Mourinho Must Change Style to Win Over Fans31st October 2016
Has Jose Mourinho’s dream turned into a nightmare? His move to Manchester United over the summer seemed the perfect fit. A man who had often spoken highly of the club and Sir Alex Ferguson finally becoming the successor to the great Scot. His signings boded well, reuniting him with Zlatan Ibrahimovic (with whom he had struck up a bond during his time in Milan) and adding quality across the park. Yet a failure to achieve suitable results this season, with United languishing on fourteen points from nine games (fewer than under Van Gaal last season), has added to lingering doubts about Mourinho’s style, leaving his position already insecure.
Rarely has there been a more Jose Mourinho performance than that against Liverpool last Monday night. Looking a little embattled, both by the autumnal weather and United’s poor recent performances, Mourinho cajoled a workmanlike performance from his Manchester United side. A midfield of Marouane Fellaini and man-of-the-match Ander Herrera destroyed the rhythm of a Liverpool side who had won their previous five games, with Herrera picking up the most interceptions and the most tackles of any player on the pitch. Mourinho portrayed this as a positive performance, an excellent point at the home of a Liverpool side who had swept many sides away this season. Even so, many United fans were unconvinced.
Louis van Gaal’s adoption of defensive, possession-based play was perceived by many fans as a betrayal of the ‘Ferguson way’
After all, the sacking of Louis van Gaal just a few months earlier can be attributed in large part not to results, but to style. The cries of ‘boring’ which frequently rung around Old Trafford last season, often from United fans themselves, reflected a feeling amongst many supporters that van Gaal’s adoption of defensive, possession-based play was a betrayal of the ‘Ferguson way’. Fast-paced football, with an emphasis on wingers, crosses into the box and often a deadly counter-attacking style has become associated with Ferguson, and this was a standard which van Gaal failed to live up to. United scored just 49 goals in his final Premier League season; one more than Sunderland (in seventeenth), and making a goal-to-game ratio of 1.29, as opposed to an average of 1.85 in the Ferguson era.
This meant that, although Mourinho’s appointment was widely welcomed in June, many supporters worried that his reputation for pragmatism could prevent the return of a more easy-on-the-eye Manchester United side. These worries were well-founded. While the Liverpool game can be interpreted as sensible caution, the sort of tactics that Ferguson might well have used at times. However, Mourinho’s approach against Chelsea was clearly flawed. He made no attempt to change his system to deal with Chelsea’s three-man defence, and continued with a midfield of Fellaini, Herrera and Pogba which, though physically imposing, is so empty of creativity as to betray a startling lack of ambition, especially against a Chelsea side not in brilliant form so far this season. The result was a humiliating 4-0 loss, United’s worst defeat of the post-Ferguson era. Mourinho’s Manchester United side suddenly look long shots for the top four, let alone the title many pundits backed them to retain in August.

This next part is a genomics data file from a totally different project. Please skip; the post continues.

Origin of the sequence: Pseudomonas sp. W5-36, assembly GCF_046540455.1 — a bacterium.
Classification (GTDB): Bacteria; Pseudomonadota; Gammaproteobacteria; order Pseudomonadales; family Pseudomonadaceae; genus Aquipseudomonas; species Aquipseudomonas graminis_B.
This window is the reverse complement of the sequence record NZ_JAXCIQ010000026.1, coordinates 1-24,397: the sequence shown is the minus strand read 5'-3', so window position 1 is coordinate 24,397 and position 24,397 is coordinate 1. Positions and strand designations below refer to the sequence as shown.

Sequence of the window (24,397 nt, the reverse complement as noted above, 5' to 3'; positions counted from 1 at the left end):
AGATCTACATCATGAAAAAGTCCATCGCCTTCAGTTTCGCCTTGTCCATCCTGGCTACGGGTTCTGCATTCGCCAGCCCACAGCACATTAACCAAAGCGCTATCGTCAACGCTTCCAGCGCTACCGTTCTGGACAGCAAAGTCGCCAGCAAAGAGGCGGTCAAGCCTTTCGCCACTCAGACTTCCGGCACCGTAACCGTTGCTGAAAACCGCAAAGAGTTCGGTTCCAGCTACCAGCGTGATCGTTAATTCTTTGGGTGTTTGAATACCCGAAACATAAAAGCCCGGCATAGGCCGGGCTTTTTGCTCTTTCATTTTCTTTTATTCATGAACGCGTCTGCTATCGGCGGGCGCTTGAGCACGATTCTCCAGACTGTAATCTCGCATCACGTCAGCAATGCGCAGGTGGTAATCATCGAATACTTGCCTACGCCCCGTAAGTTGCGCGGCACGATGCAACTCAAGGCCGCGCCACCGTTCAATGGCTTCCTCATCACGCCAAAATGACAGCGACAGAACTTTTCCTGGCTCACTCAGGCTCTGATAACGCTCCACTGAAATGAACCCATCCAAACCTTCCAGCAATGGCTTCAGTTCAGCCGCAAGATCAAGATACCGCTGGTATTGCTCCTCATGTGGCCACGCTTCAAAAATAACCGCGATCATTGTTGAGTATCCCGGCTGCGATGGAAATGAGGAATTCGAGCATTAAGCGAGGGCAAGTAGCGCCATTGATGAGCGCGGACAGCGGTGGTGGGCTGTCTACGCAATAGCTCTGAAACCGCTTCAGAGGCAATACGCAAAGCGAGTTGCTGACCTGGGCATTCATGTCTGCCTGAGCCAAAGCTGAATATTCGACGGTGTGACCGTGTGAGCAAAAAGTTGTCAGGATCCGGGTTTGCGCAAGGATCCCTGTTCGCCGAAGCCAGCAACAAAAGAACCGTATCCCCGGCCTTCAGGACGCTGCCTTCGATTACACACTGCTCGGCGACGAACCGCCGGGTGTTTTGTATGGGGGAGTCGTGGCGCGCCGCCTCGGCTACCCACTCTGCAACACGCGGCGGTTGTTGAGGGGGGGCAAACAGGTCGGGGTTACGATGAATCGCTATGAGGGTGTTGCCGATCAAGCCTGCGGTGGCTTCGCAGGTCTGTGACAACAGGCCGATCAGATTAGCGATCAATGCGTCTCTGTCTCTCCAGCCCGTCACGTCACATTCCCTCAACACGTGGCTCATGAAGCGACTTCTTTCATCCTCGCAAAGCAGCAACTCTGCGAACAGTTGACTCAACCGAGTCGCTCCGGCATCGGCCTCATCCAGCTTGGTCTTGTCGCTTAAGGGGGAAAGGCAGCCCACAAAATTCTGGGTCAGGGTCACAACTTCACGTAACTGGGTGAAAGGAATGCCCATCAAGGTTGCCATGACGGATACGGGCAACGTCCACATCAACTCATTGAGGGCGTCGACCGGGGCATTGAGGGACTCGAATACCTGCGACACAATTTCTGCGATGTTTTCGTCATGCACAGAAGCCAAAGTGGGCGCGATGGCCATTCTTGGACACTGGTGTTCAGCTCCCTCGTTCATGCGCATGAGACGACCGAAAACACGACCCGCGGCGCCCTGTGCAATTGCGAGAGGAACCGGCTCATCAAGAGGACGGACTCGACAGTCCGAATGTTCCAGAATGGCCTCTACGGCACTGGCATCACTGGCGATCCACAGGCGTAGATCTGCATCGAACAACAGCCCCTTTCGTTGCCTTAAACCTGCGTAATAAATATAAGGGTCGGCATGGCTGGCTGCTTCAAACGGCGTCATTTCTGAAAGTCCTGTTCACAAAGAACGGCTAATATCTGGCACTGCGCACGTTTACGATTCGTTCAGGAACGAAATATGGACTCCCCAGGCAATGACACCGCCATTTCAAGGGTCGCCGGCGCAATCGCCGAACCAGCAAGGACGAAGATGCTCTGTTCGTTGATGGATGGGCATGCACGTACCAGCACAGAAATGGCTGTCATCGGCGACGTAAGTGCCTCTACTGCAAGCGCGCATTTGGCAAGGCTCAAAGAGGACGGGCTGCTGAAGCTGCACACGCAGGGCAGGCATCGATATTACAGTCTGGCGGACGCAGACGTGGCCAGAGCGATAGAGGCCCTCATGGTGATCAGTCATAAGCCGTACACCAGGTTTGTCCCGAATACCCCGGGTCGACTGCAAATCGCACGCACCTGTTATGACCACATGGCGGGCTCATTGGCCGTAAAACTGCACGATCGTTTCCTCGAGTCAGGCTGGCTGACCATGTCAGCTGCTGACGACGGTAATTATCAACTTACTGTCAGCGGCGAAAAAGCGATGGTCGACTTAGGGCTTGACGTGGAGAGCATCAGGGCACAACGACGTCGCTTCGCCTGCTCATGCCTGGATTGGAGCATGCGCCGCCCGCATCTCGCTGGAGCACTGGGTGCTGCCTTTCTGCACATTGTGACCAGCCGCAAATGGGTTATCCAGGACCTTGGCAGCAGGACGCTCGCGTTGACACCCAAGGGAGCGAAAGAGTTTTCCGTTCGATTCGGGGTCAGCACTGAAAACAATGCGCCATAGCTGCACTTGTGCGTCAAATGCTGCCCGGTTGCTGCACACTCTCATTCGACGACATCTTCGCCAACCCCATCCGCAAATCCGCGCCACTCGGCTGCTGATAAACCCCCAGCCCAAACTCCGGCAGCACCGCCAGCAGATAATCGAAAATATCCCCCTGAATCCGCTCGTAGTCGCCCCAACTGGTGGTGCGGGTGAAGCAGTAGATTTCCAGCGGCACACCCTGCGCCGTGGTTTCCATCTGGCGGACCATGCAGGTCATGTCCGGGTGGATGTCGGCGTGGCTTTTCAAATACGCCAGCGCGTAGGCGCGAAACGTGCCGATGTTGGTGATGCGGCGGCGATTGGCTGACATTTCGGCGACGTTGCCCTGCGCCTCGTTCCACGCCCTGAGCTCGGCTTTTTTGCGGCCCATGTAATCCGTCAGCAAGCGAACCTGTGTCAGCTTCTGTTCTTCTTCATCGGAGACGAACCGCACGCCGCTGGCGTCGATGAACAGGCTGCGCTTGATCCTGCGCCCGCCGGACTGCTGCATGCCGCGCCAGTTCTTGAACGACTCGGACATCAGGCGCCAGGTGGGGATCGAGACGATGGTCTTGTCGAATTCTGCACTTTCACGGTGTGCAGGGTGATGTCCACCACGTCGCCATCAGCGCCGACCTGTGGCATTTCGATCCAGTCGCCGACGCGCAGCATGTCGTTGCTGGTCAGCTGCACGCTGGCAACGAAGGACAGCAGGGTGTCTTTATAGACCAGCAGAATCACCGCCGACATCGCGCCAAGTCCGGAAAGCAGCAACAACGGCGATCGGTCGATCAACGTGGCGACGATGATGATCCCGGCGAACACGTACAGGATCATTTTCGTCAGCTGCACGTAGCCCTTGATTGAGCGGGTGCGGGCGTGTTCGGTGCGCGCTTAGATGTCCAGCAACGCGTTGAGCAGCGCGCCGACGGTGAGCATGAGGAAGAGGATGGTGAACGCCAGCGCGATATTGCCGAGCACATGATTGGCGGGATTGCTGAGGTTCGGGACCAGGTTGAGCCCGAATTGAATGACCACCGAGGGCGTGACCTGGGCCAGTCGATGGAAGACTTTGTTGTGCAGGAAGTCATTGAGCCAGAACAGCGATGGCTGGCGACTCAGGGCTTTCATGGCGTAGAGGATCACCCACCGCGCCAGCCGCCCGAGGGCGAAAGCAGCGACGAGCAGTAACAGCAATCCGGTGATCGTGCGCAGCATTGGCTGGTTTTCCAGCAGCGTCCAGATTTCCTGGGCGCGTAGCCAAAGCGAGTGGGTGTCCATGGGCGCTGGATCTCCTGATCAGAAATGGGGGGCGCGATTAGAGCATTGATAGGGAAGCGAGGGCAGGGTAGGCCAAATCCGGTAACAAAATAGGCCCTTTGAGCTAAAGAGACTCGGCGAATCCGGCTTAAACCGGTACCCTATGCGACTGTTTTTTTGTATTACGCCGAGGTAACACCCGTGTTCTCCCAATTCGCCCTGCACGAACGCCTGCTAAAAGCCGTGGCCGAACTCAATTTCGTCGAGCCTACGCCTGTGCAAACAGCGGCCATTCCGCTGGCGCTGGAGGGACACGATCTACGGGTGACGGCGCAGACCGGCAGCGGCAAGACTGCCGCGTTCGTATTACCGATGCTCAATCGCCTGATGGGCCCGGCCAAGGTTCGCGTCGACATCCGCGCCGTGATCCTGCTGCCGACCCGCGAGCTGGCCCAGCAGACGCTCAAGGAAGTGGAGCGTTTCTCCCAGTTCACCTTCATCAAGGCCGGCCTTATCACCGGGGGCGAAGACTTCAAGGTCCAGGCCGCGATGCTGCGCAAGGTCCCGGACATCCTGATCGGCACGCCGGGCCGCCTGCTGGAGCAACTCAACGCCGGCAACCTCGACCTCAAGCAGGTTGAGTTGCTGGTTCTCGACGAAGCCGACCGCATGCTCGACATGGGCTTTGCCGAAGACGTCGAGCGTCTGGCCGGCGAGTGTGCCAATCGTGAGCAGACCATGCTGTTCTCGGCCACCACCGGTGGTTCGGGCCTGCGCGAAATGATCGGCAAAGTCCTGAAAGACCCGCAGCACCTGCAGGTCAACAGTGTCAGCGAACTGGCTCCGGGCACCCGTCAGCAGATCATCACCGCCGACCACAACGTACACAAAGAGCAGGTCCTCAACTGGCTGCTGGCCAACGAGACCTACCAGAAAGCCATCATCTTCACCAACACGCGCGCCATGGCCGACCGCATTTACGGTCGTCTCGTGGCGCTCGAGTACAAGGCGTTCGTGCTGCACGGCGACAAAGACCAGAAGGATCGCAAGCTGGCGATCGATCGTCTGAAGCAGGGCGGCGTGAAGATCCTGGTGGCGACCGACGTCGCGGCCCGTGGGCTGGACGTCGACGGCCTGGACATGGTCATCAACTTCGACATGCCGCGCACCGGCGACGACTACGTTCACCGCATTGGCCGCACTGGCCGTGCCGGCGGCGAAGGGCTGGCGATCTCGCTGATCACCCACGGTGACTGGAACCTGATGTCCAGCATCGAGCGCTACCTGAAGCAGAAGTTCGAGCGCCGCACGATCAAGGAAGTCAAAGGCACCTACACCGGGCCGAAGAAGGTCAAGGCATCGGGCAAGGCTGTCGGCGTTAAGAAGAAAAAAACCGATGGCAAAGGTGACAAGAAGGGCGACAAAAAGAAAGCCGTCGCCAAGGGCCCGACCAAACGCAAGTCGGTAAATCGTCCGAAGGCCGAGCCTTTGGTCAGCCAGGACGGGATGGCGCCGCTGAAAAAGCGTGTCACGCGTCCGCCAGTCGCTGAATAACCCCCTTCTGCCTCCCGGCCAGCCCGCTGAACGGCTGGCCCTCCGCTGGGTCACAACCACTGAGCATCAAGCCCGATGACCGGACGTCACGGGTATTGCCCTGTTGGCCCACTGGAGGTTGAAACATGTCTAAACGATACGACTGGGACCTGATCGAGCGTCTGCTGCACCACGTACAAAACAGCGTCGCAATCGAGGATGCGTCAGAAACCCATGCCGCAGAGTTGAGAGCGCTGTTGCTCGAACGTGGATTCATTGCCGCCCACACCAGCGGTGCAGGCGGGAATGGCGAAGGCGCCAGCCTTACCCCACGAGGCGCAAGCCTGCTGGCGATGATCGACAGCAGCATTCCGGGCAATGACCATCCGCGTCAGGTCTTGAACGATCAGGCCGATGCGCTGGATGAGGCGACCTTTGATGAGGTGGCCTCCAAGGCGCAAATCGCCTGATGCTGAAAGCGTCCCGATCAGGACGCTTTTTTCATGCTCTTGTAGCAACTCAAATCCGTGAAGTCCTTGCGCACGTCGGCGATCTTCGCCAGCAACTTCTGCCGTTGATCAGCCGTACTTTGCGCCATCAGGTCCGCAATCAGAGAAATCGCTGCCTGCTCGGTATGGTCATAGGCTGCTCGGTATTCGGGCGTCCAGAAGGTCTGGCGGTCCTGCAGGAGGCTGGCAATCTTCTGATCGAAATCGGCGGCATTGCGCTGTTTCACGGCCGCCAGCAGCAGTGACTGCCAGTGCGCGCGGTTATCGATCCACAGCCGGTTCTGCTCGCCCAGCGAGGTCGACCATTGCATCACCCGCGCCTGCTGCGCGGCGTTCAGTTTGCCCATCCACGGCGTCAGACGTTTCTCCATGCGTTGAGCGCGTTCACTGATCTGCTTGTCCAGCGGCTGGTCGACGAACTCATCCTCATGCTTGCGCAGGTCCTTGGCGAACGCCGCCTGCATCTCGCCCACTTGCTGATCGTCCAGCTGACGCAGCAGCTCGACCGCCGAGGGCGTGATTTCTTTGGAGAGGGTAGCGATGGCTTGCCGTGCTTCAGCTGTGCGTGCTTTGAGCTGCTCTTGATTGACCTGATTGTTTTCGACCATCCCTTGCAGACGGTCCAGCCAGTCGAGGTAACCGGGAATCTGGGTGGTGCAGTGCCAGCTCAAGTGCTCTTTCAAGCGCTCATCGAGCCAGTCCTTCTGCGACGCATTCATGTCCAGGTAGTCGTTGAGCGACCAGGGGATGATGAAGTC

The pain isn’t limited to the past week for Mourinho of course. His torrid time at Chelsea last season damaged his reputation, especially his oft-discussed ability to rally a dressing room, considering the role his own players had in his sacking. He cannot afford another managerial failure, and yet he has an ageing squad that looks very suspect defensively, hardly the hallmark of a classic Mourinho side. The decision to buy just one first-team defender over the summer looks bizarre in hindsight, as does the purchase of Henrikh Mkhitaryan, considering his reluctance this season to play the talented Armenian. Chelsea fans were generally restrained in taunting their opponents on Sunday due to their respect for Mourinho, but one chant may have stuck: ‘You’re Not Special Any More.’
Restoring Michael Carrick’s calm and metronomic passing to the side will bring a stable centre to United’s play
There is still hope for Mourinho of course. The season is very young, and Mourinho has at least got some tough games out of the way, with his first Manchester derby and trips to Anfield and Stamford Bridge already ticked off. But while he still has plenty of time to turn around United’s season, he must make changes quickly. Paul Pogba is a brilliant player, but Juan Mata and arguably Mkhitaryan as well are better suited to the number ten role. Giving Pogba a regular place in the heart of midfield, especially alongside Michael Carrick whose calm and metronomic passing complements the Frenchman perfectly, will add a stable centre to United’s play. January reinforcements could also have a part to play, with cover at full-back and a new central defender key.
But most of all, Mourinho must persuade United fans of his ambition and his attacking credentials in order to banish the ghost of van Gaal once and for all. Flair players have played a role in every great Manchester United side and Mourinho is mistaken if he thinks he can win over fans by grinding out results and parking the bus, especially if this backfires as it did at the Bridge. United fans hate seeing players like Ashley Young on the team sheet for big games, whatever the benefits in terms of work rate. It is by returning to the ‘Ferguson way’, rejuvenating Wayne Rooney, the highest-scoring Red Devil in Premier League, and allowing more licence to flair players like Mkhitaryan or Anthony Martial that Mourinho can remind us all just how special he really is. Especially those who turn up to Old Trafford week after week.